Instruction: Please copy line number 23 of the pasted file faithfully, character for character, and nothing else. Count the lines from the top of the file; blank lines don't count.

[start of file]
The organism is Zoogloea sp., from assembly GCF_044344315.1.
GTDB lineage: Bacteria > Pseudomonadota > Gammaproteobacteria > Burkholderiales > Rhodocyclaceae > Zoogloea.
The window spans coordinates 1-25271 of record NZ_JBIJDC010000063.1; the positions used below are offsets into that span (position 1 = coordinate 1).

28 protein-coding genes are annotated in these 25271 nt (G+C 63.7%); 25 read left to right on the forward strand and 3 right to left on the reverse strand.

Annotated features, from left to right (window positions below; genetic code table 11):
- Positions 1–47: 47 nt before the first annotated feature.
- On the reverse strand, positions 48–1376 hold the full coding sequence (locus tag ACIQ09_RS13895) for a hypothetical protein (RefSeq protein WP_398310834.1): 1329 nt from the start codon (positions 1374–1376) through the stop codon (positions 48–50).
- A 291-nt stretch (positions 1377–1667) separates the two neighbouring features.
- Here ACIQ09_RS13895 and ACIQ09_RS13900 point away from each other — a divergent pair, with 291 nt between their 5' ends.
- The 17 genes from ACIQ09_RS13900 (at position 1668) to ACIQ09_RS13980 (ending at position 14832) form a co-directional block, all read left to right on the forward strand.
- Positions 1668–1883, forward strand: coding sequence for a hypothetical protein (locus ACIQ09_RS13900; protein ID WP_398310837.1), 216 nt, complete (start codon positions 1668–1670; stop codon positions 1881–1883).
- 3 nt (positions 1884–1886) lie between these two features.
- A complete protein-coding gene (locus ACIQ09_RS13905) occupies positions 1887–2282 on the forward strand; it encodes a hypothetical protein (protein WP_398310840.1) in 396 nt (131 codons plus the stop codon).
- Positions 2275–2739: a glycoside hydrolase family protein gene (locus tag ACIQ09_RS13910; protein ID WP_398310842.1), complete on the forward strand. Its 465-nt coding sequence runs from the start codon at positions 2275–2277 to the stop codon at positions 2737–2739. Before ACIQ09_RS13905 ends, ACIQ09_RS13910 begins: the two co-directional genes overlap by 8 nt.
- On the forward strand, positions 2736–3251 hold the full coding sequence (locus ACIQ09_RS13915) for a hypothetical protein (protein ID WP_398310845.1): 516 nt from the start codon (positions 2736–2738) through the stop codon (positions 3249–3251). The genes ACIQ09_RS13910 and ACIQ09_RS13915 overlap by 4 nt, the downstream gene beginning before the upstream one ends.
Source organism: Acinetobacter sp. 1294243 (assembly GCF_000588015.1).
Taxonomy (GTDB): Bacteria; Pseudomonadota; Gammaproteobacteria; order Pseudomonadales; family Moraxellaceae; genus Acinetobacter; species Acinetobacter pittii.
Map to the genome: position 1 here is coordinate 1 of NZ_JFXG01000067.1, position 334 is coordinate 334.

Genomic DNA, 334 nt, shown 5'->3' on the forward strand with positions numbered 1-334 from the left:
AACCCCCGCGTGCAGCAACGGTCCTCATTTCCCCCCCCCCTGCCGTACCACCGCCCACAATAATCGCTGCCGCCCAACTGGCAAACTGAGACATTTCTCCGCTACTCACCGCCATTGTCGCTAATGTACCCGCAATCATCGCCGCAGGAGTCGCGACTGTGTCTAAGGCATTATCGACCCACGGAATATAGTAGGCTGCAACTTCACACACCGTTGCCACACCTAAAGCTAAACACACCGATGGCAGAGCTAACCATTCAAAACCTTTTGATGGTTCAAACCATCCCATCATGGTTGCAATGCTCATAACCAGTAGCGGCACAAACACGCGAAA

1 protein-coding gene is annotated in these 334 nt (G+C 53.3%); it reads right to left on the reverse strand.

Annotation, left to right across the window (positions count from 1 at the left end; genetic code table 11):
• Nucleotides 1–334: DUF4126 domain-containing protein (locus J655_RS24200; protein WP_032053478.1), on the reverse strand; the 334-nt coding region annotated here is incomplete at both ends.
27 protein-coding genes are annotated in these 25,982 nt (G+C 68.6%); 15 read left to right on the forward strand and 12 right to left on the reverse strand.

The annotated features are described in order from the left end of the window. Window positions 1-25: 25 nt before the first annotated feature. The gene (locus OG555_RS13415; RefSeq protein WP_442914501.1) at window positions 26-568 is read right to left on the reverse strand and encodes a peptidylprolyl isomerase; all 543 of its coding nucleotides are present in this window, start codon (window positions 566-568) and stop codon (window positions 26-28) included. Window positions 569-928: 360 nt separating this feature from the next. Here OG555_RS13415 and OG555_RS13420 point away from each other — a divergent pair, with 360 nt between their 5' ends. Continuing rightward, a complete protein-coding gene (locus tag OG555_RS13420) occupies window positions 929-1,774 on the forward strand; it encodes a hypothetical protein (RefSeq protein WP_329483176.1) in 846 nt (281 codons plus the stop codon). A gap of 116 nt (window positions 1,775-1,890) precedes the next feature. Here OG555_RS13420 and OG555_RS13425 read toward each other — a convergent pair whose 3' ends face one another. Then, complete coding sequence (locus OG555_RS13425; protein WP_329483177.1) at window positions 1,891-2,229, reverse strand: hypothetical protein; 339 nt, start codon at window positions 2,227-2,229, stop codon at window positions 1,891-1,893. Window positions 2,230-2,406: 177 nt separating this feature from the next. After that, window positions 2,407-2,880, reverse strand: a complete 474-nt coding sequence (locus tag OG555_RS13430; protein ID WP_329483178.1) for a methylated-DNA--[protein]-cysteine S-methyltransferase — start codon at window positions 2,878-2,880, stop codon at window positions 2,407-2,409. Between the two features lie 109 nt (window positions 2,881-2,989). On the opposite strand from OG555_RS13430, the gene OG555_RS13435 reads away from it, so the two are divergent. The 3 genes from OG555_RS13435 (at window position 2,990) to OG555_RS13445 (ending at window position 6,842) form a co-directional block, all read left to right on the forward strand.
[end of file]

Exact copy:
• Nucleotides 1–334: DUF4126 domain-containing protein (locus J655_RS24200; protein WP_032053478.1), on the reverse strand; the 334-nt coding region annotated here is incomplete at both ends.